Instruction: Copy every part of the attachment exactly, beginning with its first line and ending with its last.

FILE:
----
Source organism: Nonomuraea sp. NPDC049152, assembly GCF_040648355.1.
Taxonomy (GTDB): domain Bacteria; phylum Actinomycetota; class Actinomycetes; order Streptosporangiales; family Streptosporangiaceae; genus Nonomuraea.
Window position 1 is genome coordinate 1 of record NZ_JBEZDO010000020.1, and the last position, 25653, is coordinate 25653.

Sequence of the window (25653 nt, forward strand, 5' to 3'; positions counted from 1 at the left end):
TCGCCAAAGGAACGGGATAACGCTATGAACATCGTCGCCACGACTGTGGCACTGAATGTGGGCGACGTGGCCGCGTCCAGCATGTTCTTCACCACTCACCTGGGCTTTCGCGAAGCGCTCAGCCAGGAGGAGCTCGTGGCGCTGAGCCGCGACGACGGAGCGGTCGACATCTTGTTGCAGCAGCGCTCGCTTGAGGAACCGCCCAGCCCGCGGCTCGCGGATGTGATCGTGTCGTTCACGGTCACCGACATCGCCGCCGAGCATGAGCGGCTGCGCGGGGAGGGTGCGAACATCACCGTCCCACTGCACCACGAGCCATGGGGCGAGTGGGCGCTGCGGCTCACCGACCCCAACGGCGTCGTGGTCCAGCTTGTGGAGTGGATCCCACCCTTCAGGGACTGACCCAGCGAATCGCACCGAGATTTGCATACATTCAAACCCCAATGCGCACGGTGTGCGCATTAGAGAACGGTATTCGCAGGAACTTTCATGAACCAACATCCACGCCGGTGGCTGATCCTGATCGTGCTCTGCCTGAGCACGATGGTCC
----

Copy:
Source organism: Nonomuraea sp. NPDC049152, assembly GCF_040648355.1.
Taxonomy (GTDB): domain Bacteria; phylum Actinomycetota; class Actinomycetes; order Streptosporangiales; family Streptosporangiaceae; genus Nonomuraea.
Window position 1 is genome coordinate 1 of record NZ_JBEZDO010000020.1, and the last position, 25653, is coordinate 25653.

Sequence of the window (25653 nt, forward strand, 5' to 3'; positions counted from 1 at the left end):
TCGCCAAAGGAACGGGATAACGCTATGAACATCGTCGCCACGACTGTGGCACTGAATGTGGGCGACGTGGCCGCGTCCAGCATGTTCTTCACCACTCACCTGGGCTTTCGCGAAGCGCTCAGCCAGGAGGAGCTCGTGGCGCTGAGCCGCGACGACGGAGCGGTCGACATCTTGTTGCAGCAGCGCTCGCTTGAGGAACCGCCCAGCCCGCGGCTCGCGGATGTGATCGTGTCGTTCACGGTCACCGACATCGCCGCCGAGCATGAGCGGCTGCGCGGGGAGGGTGCGAACATCACCGTCCCACTGCACCACGAGCCATGGGGCGAGTGGGCGCTGCGGCTCACCGACCCCAACGGCGTCGTGGTCCAGCTTGTGGAGTGGATCCCACCCTTCAGGGACTGACCCAGCGAATCGCACCGAGATTTGCATACATTCAAACCCCAATGCGCACGGTGTGCGCATTAGAGAACGGTATTCGCAGGAACTTTCATGAACCAACATCCACGCCGGTGGCTGATCCTGATCGTGCTCTGCCTGAGCACGATGGTCC